The living room of the Veranda showhouse in Manhattan: “There was a lot going on in that room because it was such a dinky little apartment. It was like a box, so we had to do something to warm it up. And that color just had a glow to it. That whole family of colors seemed to be sunny and warm and sort of enveloping.”
• "It's the place that you can experiment the most with the least investment. I say, ‘Look, if you're worried about it, we will paint as many shades of that color on your wall as it takes for you to be comfortable.' "
• "I think Benjamin Moore has done an incredible job with those little tiny cans of paint; you can just experiment until the cows come home."
• Moss says that one color on her mind lately is that of the Capriccio rose (pictured below). "It's so faded I don't know how to describe it. If I say apricot that sounds pink or peachy, and it's not. The closest color I could come to was soft pumpkin on the Benjamin Moore chart, and I mixed it with a couple of other colors for a scheme."
• "I always end up at that Capriccio sort of family and this palette of bronzes and coppers and the blue-periwinkle-mauvey family. But then I love shocking colors like chartreuse and things like that."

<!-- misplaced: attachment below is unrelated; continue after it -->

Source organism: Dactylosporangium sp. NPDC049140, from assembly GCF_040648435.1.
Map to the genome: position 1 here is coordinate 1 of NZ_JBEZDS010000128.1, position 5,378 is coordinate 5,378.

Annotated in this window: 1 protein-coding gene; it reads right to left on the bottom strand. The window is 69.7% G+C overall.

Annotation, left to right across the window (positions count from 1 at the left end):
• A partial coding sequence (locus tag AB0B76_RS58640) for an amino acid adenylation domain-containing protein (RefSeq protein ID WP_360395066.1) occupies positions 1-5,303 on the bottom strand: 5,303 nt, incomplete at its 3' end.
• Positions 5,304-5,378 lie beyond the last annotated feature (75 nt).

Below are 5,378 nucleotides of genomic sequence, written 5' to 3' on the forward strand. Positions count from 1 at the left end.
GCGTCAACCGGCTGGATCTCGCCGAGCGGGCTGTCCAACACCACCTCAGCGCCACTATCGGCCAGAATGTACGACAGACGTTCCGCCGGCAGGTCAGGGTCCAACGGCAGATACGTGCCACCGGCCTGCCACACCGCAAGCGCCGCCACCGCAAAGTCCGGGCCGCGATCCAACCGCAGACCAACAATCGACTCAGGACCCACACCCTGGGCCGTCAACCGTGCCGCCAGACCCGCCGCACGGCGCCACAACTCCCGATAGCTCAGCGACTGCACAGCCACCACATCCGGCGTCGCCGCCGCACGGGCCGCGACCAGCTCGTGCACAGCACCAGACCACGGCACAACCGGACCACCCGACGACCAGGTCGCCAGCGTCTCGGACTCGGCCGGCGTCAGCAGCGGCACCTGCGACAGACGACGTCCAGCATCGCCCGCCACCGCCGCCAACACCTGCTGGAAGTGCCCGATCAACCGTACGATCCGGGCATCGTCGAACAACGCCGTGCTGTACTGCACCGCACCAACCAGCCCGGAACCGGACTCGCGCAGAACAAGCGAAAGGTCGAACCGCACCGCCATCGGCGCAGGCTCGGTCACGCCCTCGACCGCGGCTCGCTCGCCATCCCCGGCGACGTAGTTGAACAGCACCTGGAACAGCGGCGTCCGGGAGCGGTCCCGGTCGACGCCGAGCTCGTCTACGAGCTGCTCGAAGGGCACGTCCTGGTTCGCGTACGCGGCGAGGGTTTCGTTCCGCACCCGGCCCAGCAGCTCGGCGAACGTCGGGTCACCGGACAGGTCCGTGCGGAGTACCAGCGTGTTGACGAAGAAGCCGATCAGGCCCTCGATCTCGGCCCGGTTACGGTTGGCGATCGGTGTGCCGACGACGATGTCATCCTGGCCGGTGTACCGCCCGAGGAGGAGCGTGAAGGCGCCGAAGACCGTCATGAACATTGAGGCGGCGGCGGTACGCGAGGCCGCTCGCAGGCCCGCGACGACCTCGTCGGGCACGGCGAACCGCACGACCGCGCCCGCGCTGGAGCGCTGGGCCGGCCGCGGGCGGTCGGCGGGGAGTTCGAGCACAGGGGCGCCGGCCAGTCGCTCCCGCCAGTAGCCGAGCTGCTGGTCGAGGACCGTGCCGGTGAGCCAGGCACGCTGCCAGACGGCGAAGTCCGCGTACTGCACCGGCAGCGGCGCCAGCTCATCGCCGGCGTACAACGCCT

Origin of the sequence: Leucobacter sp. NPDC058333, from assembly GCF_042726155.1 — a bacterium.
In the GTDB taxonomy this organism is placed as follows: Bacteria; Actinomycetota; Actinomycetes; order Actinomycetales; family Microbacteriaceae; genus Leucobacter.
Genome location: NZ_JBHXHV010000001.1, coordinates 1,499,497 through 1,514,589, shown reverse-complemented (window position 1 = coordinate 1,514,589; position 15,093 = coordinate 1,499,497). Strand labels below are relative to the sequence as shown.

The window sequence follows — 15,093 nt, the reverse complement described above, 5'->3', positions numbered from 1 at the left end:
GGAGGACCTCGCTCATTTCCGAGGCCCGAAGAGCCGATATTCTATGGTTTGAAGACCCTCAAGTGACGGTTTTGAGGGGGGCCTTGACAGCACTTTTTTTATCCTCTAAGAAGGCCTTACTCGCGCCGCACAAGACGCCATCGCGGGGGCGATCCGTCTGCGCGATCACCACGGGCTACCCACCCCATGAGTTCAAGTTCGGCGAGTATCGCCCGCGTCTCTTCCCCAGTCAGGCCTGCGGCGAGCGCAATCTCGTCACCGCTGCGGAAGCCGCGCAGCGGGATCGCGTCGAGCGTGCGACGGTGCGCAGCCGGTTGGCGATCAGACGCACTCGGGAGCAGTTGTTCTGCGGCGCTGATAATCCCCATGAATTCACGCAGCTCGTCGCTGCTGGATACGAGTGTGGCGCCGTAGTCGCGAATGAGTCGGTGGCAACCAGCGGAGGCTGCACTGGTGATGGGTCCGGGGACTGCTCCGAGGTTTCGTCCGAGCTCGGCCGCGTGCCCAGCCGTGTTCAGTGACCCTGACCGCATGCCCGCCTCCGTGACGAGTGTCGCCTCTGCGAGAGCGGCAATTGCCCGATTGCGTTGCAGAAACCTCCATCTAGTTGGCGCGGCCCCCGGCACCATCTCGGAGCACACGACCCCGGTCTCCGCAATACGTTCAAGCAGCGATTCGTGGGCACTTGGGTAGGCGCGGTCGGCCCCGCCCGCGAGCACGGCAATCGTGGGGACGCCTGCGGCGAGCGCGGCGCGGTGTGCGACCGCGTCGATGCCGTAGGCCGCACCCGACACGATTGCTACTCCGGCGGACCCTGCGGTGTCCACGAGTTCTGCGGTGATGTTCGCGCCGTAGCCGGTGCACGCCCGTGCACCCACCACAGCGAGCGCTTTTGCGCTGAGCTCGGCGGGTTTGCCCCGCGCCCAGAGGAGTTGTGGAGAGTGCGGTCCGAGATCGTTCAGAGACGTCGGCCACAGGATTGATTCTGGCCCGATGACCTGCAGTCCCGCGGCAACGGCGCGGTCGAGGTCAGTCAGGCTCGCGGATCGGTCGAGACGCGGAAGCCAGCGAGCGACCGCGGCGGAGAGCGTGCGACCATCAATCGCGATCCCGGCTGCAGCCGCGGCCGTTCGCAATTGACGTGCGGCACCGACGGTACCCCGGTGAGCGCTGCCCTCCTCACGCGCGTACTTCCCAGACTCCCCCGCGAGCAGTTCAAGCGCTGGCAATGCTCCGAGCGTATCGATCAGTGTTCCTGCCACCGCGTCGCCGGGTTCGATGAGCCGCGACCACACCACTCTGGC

• When trying to figure out what color a client wants, Moss begins with questions. "‘What do you think has been the most successful room you've lived in up till now? What's the room you spend the most time in? When you go to buy an evening dress, are you looking for a color, or do you stay away from certain colors — and why do you stay away from them?' It's conversation first. Then what I like to do is play the storyboard approach because there are so many nuances of color."
• Moss says she's not keen on trendy color schemes. "It's going to date itself. What I think happens is people do it because it looks like it's now, but it's not really them. It's the fashion victim program."
• Other problems she sees occur when people try to match too much. "There are just some rooms where they just went overboard with too many color tricks, and it looks too decorated and too clichéd. You know — here's a chair that's a color, so we had to have that someplace else in the room, so we did two pillows. Yikes. … It should coordinate, it should blend, they should have simpatico.'"